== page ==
It’s Christmas! That magical time of year when we get to indulge in the finer things: quality time with our loved ones, outrageous quantities of food and drink, and those old family favourites – The Great Escape, It’s a Wonderful Life, Home Alone and so on – that keep on giving year after year.
Every family has their own Christmas classic, but if there’s one story that above all others captures the spirit of the season , it’s Charles Dickens’ A Christmas Carol. The story of the thawing of the irascible Scrooge’s cold heart, the book has proven so popular that it has been adapted for the screen no less than forty-seven times. Yet another adaptation has hit cinema screens this year, in The Man Who Invented Christmas. The story has entered pop culture like few others. How many Scrooges do you know, ready to pronounce “Bah humbug” at the first sighting of decorations? And at how many dinner tables this Christmas will some wit toast, ‘God bless, us every one!”?
Given its place as a staple of popular culture, it might surprise reader to learn that A Christmas Carol had rather troubled beginnings. Upon receiving the finished manuscript, Dickens’ publisher was lukewarm to the author’s new story; dismayed at this reaction, Dickens decided to take matters into his own hands and pay for the printing of the book himself. The rest, as they say, is history.
So, in the spirit of A Christmas Carol, what’s the moral here? It’s that publishers aren’t always right. In fairness to Dickens’ publisher, unlike Scrooge, they didn’t have a clairvoyant ghost to help see into the future. But while the publisher might be excused for not seeing the Muppet’s 1992 adaptation coming, the calculations as to the work’s commercial viability were clearly somewhat off. So if publishers are hardly infallible, why is self-publishing still so often seen as something shameful, the last resort of the failed writer? It’s hard to factor Charles Dickens into that definition. Or Beatrix Potter, whose Peter Rabbit stories were likewise self-published. Or Stephen King, Edgar Allen Poe, Margaret Atwood or Virginia Woolf, all of whom subsidised the production of their own work. Or, in the modern day, Andy Weir, whose 2011 self-published novel The Martian was adapted into an Academy Award winning 2015 movie by none other than Ridley Scott.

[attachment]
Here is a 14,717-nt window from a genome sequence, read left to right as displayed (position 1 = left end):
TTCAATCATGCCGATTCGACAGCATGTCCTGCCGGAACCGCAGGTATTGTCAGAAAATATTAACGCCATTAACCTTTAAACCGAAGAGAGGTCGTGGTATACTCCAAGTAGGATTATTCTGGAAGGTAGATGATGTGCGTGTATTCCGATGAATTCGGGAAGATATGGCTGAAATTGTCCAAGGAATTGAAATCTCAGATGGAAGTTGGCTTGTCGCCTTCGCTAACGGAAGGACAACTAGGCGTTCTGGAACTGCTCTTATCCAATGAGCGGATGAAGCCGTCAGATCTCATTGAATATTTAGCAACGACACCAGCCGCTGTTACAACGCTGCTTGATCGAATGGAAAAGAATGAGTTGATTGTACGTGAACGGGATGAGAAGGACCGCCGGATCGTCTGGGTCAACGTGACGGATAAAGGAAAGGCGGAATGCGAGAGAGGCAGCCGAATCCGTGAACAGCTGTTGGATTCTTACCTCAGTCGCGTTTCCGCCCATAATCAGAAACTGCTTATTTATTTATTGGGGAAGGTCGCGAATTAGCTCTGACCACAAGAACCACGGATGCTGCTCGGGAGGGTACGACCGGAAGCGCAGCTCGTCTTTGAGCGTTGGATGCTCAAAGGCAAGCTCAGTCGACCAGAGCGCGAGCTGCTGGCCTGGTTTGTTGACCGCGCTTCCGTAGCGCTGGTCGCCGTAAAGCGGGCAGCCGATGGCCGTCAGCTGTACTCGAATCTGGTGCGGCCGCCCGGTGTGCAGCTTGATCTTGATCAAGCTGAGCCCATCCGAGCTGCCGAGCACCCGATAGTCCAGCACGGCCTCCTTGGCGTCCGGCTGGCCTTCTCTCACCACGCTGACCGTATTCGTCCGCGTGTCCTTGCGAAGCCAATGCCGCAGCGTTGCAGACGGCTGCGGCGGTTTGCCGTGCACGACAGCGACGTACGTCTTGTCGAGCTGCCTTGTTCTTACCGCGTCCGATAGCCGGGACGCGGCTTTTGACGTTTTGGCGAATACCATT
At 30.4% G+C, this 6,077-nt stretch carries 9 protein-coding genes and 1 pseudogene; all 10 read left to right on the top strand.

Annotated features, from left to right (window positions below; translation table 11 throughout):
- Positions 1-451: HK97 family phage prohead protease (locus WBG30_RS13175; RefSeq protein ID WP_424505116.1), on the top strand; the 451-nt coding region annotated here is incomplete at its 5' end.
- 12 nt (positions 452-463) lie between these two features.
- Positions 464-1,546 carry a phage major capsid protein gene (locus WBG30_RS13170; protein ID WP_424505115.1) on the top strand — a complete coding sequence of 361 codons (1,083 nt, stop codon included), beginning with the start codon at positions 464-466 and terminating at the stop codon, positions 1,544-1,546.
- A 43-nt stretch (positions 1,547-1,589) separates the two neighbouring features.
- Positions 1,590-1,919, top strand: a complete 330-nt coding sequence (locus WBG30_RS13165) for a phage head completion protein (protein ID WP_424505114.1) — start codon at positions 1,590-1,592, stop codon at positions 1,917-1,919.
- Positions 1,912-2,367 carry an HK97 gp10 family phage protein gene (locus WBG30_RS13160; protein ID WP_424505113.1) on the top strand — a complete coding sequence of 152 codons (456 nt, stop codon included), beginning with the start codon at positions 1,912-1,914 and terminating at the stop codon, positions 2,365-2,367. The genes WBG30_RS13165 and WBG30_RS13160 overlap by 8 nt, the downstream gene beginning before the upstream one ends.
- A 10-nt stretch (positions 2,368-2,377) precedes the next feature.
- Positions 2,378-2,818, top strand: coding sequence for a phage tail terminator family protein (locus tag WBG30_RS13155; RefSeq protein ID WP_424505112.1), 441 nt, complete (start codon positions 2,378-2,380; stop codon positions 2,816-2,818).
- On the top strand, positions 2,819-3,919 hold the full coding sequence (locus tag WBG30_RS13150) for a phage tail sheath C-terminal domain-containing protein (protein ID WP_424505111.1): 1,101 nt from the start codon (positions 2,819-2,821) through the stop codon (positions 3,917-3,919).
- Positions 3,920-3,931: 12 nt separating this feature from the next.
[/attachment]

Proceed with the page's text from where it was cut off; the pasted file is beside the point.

Perhaps if the origins of A Christmas Carol were more widely known, there would be less-stigma attached to self-publishing. Or perhaps, as the contemporary successes mount up, this attitude is already beginning to shift. With more authors electing to self-publish than ever before, it seems that writers are increasingly savvy to shortcomings of a traditional publishing arrangement.
Though many involved in the industry wish it weren’t so, publishing is a business. And like with all businesses, the bottom line is, well, the bottom line. Sometimes a book has to be turned down, regardless of its quality, simply because the money isn’t there to support its release. Sometimes a book will be turned down because it seems of niche appeal. No editor thought a work of BDSM erotica would prove quite as popular as 50 Shades of Grey has, but like it or loathe it, EL James’ self-published novel is now Britain’s best-selling book of all time.
As Dickens’ Christmas classic proves, a good idea will win out. The right story, the right subject will find a readership, as long as its author is committed and enthusiastic in sharing their work with the world. Of course, certain factors can help ease a book’s journey to commercial success: an appealing cover, an engaging blurb, a professional standard of typesetting, perfect grammar, etc. But at the heart of it all is the author and the book itself.
And luckily, there are many publishers now wising up to this. A modern self-publisher’s role is not to be a gatekeeper, turning away those deemed unworthy, but to help a book finds its place in world. Using their industry experience, a self-publisher will find a way to present a piece of writing in just the right fashion, and to just the right people, to help it along its way to success. They work with an author; they don’t dictate to them.
So this Christmas, as you take stock of the important things in life, here’s something to mull over: by Christmas 2018 your book could be wrapped up underneath thousands of trees; around the dinner table you could be toasting to your new career as an author. Sound good? Then treat yourself this Christmas and get in touch!